The team analyzed the relationship between age, sex, smoking, cholesterol, blood pressure, diabetes, body mass index, and coronary artery disease, stroke, cardiovascular mortality, and all-cause mortality after adaptation to inflammation. If participants already had coronary artery disease or stroke at the beginning of the study, they were excluded from the analysis of previous illnesses.

At the beginning of the study, 60 percent of participants had absolute iron deficiency and 64 percent had functional iron deficiency. There were 2,212 (18.2 percent) deaths during the 13.3-year follow-up period. Of these, a total of 573 people (4.7 percent) died of cardiovascular disease. 1033 (8.5 percent) and 766 (6.3 percent) participants were diagnosed with coronary artery disease and stroke.

Increased risk due to functional iron deficiency

According to the researchers, functional iron deficiency had a 24 percent higher risk of coronary artery disease, a 26 percent higher risk of cardiovascular death, and a 12 percent higher risk of all-cause death compared to people without functional iron deficiency.

There is no connection between iron status and stroke

Absolute iron deficiency was associated with a 20 percent increased risk of coronary artery disease compared to no iron deficiency, but was not associated with death. The team believes that there is no connection between the status of the iron and the incidence of stroke.

5.4 percent of all deaths are due to functional iron deficiency

Experts estimate that about 5.4 percent of all deaths, 11.7 percent of cardiovascular deaths, and 10.7 percent of new diagnoses of coronary artery disease are related to functional iron deficiency over a ten-year period.

“This analysis shows that without iron deficiency at the beginning of the study, about five percent of deaths, twelve percent of cardiovascular deaths and eleven percent of new diagnoses of coronary artery disease would not occur in the next decade.” said Dr. Slope.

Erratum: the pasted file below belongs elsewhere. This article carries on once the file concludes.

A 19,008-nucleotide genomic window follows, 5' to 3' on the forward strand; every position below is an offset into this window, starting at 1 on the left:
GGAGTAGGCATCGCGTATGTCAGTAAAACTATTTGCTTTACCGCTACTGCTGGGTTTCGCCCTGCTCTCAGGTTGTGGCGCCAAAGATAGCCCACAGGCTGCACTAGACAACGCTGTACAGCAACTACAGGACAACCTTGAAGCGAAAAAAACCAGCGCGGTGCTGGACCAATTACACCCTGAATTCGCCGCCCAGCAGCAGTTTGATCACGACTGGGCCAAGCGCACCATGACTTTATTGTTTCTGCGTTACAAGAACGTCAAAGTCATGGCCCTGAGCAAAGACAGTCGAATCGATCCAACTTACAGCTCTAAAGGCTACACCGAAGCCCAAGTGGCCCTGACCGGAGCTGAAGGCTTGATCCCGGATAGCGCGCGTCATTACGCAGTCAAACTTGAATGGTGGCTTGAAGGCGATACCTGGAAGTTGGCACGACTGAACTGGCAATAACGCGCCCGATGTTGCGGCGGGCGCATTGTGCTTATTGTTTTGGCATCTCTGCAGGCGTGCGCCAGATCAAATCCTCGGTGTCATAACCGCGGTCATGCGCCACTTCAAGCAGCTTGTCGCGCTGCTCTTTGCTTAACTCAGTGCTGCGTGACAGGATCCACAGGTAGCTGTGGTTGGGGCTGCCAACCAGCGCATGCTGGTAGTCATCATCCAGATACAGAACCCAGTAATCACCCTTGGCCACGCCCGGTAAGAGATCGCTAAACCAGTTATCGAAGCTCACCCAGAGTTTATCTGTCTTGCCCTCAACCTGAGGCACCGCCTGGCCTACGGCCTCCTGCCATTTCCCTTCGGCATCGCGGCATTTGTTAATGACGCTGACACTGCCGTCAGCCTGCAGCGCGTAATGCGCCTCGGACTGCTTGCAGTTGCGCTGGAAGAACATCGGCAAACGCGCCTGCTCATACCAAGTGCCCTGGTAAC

Middle-aged iron deficiency is very common

The study shows that iron deficiency is widespread in the middle-aged population studied, and almost two-thirds show functional iron deficiency. People suffering from iron deficiency were at a higher risk of developing heart disease and dying over the next 13 years, the doctor continued. In the future, additional work will be done to explore connections between younger and non-European groups. (whom)

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Author and source information

This text complies with the requirements of specialized medical literature, medical guidelines and current research and has been verified by medical professionals.

Sources:

  • Benedict Schrage, Nicole Rübsamen, Francisco M. Ojeda, Barbara Thorand, Annette Peters, and others: The association of iron deficiency incidents with cardiovascular disease and mortality in the general population; inside: ESC heart failure (veröffentlicht 05.10.2021), ESC heart failure
  • European Society of Cardiology: Iron deficiency in middle age is associated with an increased risk of developing heart disease (veröffentlicht 06.10.2021), ESC

Important Note:
This article is for general instruction only and is not used for self-diagnosis or self-medication. It cannot replace a doctor’s visit.